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36 growth shape of the y variable controlling the impact of ix A p ositive value of 1 indicates that high growth status of the x variable would predict fast er growth on the y variable. A p ositive value of 2 would indicate that individuals growing quickly on the x varia ble would also tend to grow quickly o n the y variable. One difference between the univariate LGM and multivariate LGM is that the latent factors have to be subscripted with y or x to differentiate the repeated measure of interest. With two outcome variable s, the relationship between latent factors of one variable and the other one becomes much more complex. A point that is worthwhile to mention here is that there is no impact of the growth shape of the x variable on the level of the y variable. The rationa le is obvious: the growth shape of the x variable is obtained later than the level of the y variable. Therefore, a future estimated variable can not be used to predict the current variable. The structural form of the model could be represented as follows: iiyiy (2 3 6 ) where 1 2 3 4 i i i i iy y y y y 10 11 12 13 iy iy iy 1 2 3 4 i i i i i and iyy i (2 3 7 ) where iy iy iy y y y 12 12 ix ix B and ii (2 3 8 )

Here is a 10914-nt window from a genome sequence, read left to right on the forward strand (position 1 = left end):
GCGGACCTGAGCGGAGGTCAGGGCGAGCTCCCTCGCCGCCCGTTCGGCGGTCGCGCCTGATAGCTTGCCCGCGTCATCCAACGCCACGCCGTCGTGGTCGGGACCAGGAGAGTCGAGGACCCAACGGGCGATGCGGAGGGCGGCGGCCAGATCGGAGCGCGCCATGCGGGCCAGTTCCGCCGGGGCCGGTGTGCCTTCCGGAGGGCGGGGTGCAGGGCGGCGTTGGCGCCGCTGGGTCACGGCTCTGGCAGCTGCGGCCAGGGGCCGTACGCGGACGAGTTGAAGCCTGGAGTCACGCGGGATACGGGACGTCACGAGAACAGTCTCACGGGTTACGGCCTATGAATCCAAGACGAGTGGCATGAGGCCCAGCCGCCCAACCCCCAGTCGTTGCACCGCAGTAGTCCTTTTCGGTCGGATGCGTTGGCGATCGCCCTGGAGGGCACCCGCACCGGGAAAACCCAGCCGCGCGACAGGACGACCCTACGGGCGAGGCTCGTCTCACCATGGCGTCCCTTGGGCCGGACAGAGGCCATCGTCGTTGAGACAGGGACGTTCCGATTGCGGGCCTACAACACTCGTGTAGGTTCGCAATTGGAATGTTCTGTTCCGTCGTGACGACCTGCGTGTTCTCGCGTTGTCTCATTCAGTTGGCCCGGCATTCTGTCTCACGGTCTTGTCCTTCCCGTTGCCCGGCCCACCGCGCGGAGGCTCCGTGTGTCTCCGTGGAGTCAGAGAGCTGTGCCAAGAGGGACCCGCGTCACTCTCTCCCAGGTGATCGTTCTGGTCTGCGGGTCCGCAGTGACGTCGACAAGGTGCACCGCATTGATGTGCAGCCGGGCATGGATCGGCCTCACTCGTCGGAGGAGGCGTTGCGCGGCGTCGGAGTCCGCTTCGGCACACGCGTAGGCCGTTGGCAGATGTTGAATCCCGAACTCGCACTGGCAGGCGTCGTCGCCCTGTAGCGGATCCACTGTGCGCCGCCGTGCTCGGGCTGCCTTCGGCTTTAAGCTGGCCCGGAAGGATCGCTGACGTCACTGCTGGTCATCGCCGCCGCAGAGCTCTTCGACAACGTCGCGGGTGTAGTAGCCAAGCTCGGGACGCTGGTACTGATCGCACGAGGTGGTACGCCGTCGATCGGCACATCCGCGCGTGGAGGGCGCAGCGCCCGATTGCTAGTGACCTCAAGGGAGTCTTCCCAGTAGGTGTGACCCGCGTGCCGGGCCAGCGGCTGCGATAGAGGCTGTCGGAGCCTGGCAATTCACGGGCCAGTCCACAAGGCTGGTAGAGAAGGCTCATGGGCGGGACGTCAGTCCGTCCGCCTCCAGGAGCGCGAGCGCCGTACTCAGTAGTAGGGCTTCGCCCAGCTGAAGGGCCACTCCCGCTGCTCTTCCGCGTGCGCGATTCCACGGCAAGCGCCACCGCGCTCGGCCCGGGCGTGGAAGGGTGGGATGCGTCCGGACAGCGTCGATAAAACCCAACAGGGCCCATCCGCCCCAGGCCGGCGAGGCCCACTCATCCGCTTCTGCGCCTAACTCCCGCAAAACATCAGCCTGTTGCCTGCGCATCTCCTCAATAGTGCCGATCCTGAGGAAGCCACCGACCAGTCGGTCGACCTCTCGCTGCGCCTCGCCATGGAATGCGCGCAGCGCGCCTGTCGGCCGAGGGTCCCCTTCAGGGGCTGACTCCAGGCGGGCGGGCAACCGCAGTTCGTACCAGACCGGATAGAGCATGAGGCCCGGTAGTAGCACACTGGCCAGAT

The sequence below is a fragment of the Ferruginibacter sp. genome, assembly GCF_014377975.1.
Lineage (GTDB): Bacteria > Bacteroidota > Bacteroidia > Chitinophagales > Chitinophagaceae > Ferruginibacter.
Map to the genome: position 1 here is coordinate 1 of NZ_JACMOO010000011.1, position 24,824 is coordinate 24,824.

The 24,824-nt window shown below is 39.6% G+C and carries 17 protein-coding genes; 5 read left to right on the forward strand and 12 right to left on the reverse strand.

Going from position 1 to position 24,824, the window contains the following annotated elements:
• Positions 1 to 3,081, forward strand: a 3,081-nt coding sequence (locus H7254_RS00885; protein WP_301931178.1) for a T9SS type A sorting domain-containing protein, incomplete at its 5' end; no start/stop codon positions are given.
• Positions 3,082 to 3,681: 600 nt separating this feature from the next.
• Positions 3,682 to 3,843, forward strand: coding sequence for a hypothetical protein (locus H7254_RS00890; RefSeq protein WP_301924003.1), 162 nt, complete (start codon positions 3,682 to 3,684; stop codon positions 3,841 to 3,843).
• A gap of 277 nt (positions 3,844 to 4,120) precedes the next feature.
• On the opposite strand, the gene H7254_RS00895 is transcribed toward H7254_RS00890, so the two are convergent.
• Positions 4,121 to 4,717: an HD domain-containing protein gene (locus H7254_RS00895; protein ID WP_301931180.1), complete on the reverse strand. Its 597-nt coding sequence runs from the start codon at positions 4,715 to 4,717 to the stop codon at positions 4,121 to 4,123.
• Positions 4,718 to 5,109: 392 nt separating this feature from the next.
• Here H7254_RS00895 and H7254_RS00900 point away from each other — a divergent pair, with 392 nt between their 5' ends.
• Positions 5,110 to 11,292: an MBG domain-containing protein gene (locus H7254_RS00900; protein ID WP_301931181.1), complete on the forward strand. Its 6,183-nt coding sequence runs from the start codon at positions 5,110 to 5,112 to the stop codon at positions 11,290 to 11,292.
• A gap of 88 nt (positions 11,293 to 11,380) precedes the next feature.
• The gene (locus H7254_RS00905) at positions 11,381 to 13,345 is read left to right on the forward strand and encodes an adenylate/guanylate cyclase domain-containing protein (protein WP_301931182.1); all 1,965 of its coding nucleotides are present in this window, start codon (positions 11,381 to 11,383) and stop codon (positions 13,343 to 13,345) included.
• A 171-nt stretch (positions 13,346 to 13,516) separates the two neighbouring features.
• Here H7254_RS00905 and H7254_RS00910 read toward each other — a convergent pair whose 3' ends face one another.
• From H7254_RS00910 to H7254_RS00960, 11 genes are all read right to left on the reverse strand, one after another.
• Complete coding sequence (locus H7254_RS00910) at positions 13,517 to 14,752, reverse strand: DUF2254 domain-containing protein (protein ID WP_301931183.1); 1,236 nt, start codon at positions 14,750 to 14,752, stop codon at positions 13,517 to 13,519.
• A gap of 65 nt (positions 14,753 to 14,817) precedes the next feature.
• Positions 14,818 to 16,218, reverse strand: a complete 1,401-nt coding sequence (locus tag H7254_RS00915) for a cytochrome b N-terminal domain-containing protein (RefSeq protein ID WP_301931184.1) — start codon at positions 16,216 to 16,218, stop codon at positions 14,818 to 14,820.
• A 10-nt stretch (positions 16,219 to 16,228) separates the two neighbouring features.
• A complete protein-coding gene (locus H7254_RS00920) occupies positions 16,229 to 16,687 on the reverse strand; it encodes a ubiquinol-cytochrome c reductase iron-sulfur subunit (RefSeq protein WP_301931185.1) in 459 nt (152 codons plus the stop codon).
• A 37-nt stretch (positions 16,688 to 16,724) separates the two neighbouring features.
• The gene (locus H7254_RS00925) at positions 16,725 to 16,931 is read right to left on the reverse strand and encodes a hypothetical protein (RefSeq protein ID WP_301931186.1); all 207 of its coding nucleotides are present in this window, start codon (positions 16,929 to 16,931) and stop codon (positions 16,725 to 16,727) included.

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37 where 1 2 3 4 i i i i i 10 11 12 13 ix ix 1 2 3 4 i i i ii There are several variations of the parallel process model. In the model described above, only the level and shape of the y variable are predicted by the level and shape of x variable, not vice versa. In many studies, the level and shape of the x and y variables were predicted by each other in a variety of combinations. For example, the shape of the x variable can be predicted by the level of the outcome variable (e.g. Cheong, Mackinnon & Khoo, 2003; Curran, 2000). Therefore, the meaning of the outcome variable and predictor variable get blurred here. The key concept is that different domains are interrelated and are not independent of each other. All the variables must be assessed in the same measurement occasions. As pointed out b y Muthn (2002), one advantage of growth modeling in a latent variable framework was the ease with which to carry out analysis of multiple processes, both parallel in time and sequential. A variety of applications of this model have been discussed recently (e.g. Hudson, 2008; Sim ons 2007; Mitchell, Kaufman, & Beals, 2005). Assumptions of G rowth M odeling The assumption s of growth modeling can be summarized in three aspects: within -person residual covariance structure, measurement time and missing data, and functional form of growth. Within p erson r esidual c ovariance s tructure When the outcome variable is continuous, it is commonly assumed that the within-person error it is multivariate normally distributed with mean of zero and cova riance matrix If the outcome variable is categorical, alternative estimation method would be used, such as weighted